New Strategy Targets Parkinson’s by Improving Dopamine Metabolism, Study Reports

New Strategy Targets Parkinson’s by Improving Dopamine Metabolism, Study Reports

Publication date: Mar 13, 2019

In contrast to what was previously believed, a key protein implicated in Parkinson’s disease – called Nurr1 – can be modulated using naturally existing molecules or engineered small molecules to restore dopamine production in brain cells, according to a study.

Conducted by researchers from the University of California San Francisco (UCSF), the new study provides evidence that the activation of Nurr1 may represent a viable strategy to slow or halt the progression of Parkinson’s disease.

Preclinical data has shown that elevating the levels of Nurr1 can reduce inflammation and improve the survival of neurons, while reduction of the protein leads to motor symptoms in mice similar to those seen in Parkinson’s disease.

Using experimental cell and fish models, the researchers tested the potential of DHI to enhance Nurr1’s activity.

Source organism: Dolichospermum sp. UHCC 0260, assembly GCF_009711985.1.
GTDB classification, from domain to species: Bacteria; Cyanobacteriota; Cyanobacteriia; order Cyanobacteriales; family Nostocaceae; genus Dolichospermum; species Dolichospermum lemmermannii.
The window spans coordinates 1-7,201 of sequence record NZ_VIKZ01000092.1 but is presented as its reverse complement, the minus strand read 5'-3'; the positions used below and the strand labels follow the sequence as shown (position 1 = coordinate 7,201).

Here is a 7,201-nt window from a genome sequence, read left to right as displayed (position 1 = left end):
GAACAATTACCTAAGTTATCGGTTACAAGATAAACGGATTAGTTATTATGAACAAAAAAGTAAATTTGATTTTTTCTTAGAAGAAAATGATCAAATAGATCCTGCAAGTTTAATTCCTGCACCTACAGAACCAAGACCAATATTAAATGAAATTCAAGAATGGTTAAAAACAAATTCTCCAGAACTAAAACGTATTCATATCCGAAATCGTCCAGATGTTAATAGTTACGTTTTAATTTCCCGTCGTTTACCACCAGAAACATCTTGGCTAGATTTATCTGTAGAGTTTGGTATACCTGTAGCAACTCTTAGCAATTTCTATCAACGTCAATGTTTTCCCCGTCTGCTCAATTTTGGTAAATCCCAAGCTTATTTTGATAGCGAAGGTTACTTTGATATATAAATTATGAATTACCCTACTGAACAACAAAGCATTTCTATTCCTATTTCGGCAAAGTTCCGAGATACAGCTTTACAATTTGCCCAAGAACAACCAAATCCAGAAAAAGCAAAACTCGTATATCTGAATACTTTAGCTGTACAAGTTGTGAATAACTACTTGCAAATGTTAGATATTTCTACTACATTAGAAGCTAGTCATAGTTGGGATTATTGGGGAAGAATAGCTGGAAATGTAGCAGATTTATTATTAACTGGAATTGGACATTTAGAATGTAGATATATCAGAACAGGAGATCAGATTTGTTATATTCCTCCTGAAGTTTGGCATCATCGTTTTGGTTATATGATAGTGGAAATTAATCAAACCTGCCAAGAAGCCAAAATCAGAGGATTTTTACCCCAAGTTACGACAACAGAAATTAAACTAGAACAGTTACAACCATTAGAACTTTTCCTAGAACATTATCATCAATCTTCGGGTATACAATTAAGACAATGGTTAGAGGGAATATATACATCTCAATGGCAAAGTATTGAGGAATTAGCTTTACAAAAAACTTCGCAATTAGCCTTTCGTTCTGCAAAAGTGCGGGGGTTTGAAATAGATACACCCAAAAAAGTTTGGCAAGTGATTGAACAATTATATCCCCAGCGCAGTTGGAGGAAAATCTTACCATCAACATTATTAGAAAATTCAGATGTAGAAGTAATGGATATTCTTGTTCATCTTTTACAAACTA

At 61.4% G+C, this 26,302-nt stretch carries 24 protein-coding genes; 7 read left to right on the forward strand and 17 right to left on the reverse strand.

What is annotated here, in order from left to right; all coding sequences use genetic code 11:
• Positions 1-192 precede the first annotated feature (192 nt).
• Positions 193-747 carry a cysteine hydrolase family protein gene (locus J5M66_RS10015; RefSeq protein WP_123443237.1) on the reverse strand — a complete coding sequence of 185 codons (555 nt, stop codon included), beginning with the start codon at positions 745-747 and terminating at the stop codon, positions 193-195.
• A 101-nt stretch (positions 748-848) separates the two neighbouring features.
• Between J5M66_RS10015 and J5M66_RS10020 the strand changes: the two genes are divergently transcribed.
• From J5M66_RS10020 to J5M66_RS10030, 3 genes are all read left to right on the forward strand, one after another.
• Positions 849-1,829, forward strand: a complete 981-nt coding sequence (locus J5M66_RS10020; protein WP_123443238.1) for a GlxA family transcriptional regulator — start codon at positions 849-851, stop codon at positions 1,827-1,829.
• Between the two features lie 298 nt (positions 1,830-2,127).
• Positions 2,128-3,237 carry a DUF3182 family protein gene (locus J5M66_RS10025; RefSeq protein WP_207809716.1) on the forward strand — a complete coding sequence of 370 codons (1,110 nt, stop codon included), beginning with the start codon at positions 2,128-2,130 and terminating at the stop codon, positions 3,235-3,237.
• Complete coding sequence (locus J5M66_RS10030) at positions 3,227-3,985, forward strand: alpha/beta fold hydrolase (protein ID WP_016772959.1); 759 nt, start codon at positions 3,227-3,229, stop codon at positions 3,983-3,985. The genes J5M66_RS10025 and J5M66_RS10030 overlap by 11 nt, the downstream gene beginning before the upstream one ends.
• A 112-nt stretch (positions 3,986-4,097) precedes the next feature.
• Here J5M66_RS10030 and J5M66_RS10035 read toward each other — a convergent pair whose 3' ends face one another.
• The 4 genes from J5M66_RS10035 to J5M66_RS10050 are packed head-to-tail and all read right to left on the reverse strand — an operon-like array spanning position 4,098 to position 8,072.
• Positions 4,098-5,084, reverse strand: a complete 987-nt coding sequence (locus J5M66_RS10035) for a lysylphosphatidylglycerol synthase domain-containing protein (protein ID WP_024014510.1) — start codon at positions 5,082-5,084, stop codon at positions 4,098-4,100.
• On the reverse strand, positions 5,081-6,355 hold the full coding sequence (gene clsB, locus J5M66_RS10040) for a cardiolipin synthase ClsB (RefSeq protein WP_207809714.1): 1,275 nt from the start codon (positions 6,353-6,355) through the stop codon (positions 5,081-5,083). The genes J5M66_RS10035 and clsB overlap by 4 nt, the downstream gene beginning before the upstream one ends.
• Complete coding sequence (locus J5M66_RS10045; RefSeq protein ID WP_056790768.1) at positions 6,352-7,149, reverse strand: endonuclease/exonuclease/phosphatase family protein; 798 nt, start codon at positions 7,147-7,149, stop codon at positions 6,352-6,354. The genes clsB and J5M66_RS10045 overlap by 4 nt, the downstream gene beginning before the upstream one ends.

In addition, DHI-triggered activation of Nurr1 led to increased production of dopamine transporters in fish, including VMAT2 – a protein that regulates the packaging and release of dopamine into the synapse, the junction between two nerve cells that allow them to communicate.

Concepts Keywords
Brain Neuron
California Dopamine transporter
Dihydroxyindole Vesicular monoamine transporter
DOPA Nur
Dopamine Neurotransmitter transporters
Dopaminergic Transcription factors
Endogenous Branches of biology
England Intracellular receptors
Fish Dopamine
Inflammation Amphetamine
Metabolite Inflammation
Molecule
Nerve
Neurons
Nuclear Receptor
Nucleus
Parkinson
PhD
Protein
San Francisco
Small Molecule
Synapse
Transcription
UCSF
Vesicles
VMAT2

Semantics

Type Source Name
pathway BSID Dopamine metabolism
gene UNIPROT NR4A2
drug DRUGBANK Dopamine
gene UNIPROT NAA50
disease MESH development
disease MESH inflammation
gene UNIPROT SH3PXD2A
gene UNIPROT SMIM10L2B
gene UNIPROT SMIM10L2A
gene UNIPROT SLC18A2
pathway BSID Release
drug DRUGBANK Levodopa
gene UNIPROT THOP1
gene UNIPROT PDC

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